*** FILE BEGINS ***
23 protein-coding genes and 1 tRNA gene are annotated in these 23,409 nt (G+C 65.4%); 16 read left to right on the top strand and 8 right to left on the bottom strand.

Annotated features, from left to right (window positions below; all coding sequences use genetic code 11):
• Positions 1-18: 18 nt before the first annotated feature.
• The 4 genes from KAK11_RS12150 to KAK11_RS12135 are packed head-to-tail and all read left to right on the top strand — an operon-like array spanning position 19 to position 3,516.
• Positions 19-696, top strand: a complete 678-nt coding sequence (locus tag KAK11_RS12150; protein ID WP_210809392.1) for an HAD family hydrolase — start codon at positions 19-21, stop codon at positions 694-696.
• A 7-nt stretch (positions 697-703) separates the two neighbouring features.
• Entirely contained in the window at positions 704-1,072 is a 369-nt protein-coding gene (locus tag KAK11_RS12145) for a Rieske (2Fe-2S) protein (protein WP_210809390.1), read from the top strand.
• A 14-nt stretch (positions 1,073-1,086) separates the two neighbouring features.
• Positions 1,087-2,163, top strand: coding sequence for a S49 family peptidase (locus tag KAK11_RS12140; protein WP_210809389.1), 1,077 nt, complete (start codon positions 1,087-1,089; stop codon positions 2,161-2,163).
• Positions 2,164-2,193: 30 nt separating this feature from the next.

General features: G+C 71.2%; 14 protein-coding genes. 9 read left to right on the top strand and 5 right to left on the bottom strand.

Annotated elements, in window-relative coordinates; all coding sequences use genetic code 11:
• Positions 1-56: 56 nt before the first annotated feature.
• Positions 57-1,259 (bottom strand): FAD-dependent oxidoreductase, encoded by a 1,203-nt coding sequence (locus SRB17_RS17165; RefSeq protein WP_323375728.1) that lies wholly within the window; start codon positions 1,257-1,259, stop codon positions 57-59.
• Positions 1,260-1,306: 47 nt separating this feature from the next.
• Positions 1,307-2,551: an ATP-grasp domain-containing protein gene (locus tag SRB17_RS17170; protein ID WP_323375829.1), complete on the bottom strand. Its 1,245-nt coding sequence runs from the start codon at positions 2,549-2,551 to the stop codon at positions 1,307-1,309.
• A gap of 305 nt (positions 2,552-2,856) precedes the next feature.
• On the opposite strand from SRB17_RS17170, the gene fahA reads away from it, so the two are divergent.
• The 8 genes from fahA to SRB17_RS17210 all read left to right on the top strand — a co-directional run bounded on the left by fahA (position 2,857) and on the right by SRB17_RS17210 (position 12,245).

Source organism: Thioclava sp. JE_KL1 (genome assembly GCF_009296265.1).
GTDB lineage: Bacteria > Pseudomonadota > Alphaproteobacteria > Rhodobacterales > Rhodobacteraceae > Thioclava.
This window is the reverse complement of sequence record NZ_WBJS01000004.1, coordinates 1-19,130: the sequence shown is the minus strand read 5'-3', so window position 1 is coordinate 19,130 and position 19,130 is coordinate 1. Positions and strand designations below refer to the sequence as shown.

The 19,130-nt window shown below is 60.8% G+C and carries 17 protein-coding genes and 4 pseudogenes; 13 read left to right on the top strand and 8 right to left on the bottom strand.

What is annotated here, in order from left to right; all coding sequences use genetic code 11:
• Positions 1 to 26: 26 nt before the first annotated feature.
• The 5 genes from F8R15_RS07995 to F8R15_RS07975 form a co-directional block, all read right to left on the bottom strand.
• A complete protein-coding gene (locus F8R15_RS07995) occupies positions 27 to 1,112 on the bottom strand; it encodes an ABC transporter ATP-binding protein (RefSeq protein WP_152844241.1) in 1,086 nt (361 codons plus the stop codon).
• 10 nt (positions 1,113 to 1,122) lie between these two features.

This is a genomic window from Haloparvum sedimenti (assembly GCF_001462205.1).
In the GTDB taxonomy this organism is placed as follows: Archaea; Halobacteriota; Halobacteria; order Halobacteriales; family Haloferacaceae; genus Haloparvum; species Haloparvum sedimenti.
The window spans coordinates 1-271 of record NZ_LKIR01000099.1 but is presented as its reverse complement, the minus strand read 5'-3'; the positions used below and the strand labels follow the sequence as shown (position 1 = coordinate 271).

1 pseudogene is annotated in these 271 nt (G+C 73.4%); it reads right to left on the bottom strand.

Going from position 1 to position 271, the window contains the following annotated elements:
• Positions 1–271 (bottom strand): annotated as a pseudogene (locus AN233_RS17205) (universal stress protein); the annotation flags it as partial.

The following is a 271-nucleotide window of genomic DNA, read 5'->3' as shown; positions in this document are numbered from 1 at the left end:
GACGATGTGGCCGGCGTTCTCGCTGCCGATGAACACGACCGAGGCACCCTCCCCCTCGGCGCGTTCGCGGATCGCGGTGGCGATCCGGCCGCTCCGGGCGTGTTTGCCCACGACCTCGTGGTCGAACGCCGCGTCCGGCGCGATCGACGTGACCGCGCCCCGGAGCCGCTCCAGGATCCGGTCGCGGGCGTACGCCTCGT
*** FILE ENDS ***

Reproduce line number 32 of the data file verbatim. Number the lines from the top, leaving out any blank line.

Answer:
1 pseudogene is annotated in these 271 nt (G+C 73.4%); it reads right to left on the bottom strand.